Sit Less and Thrive
October 19, 2011
Some days, I look forward to finishing work, putting my feet up, and relaxing with a cup of hot tea and a good book. There’s nothing wrong with that picture — except that for most of the day, I’m seated, in front of a computer. More sitting is the last thing I need.
Danger — Too Much Sitting
It turns out that too much sitting has been linked with serious health risks:
- An analysis of 8 studies found that risk of Type 2 diabetes increased by 20% and risk of CHD increased by 15% with every 2 hours of TV watching.
- In a large, 12-year prospective study, researchers found a strong link between daily sitting time and death from all causes, including cardiovascular disease — and that’s after adjusting for factors such as age, sex, smoking status, alcohol intake, and physical activity.
- The startling conclusion: Regular physical activity doesn’t cancel out the negative effects of too much sitting.
- Men who reported spending more than 10 hours a week riding in cars showed an 82% greater risk of dying compared with men who rode in cars less than 4 hours a week.
Inactivity physiology is a relatively new area of study, but we’re quickly learning just how harmful too much sitting can be. The good news is that one study has found a positive link between taking active breaks during extended sitting periods and metabolic biomarkers such as waist circumference, body mass index, triglycerides, and blood glucose.
I’m frustrated by the fact that even if I exercise pretty hard, 5-6 days a week, I still need to pay attention to how much I sit. But the research is compelling — for optimal health and longevity, we need to 1) exercise regularly, and 2) sit less; it’s not one or the other. And, honestly, the less I sit, the better I feel.
Here are a few ways I’m sitting less these days:
- Break up desk time. I get up frequently to refill my water or tea, and stand up and pace when I’m on a phone call. I’m a telecommuter, but this can still work at a traditional workplace.
- Relax actively. A 30-minute walk is wonderfully relaxing for me. I also play with my dogs, or play catch with my kids.
- Break up screen time. When we watch a movie, activity breaks are a must – walking around the house, a few jumping jacks, or stretching. We’ll also watch half of a movie one night and half another night. It all helps to break up sitting time.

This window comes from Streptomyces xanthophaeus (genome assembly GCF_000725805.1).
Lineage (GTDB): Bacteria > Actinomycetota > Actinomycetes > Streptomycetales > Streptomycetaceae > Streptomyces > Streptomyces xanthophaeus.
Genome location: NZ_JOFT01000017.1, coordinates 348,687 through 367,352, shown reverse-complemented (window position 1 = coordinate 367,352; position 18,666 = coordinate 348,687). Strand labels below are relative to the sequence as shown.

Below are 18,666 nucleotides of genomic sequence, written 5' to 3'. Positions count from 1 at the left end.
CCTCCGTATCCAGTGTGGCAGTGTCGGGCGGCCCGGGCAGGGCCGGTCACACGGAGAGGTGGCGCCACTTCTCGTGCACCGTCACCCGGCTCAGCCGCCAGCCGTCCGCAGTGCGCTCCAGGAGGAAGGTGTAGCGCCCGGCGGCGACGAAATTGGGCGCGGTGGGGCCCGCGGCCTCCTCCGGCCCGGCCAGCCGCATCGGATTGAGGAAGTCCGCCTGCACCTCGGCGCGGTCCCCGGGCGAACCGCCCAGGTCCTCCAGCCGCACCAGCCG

There’s some sitting we all have to do — so it’s important to cut back wherever we can. Keep exercising, but also keep a sitting log this week — find out how much you’re sitting each day, and then aim to cut back by 10-20%. Your life could very well depend on it.
Beth Shepard, MS, ACSM-RCEP, ACE-PT, has a master’s degree in Exercise Physiology from the University of Arizona. Beth is an expert in fitness and health promotion and a certified wellness coach, helping people thrive by adopting sustainable lifestyle changes. She and her family love to hike, bicycle, and try new sports. www.wellcoaches.com/beth.shepard
- Grøntved A, Hu FB. Television viewing and risk of type 2 diabetes, cardiovascular disease, and all-cause mortality: a meta-analysis. JAMA. 2011 Jun 15;305(23):2448-55. http://www.ncbi.nlm.nih.gov/pubmed/21673296
- Katzmarzyk et al., Sitting time and mortality from all causes, cardiovascular disease, and cancer. Med Sci Sports Exerc. 2009 May;41(5):998-1005. http://www.ncbi.nlm.nih.gov/pubmed/19346988
- Warren TY, et al., Sedentary behaviors increase risk of cardiovascular disease mortality in men. Med Sci Sports Exerc. 2010;42(5)879-85 http://journals.lww.com/acsm-msse/Fulltext/2010/05000/Sedentary_Behaviors_Increase_Risk_of.6.aspx
- Healy GN, et al., Breaks in sedentary time: Beneficial associations with metabolic risk. Diabetes Care. 2008;31(4):661-6 http://www.ncbi.nlm.nih.gov/pubmed/18252901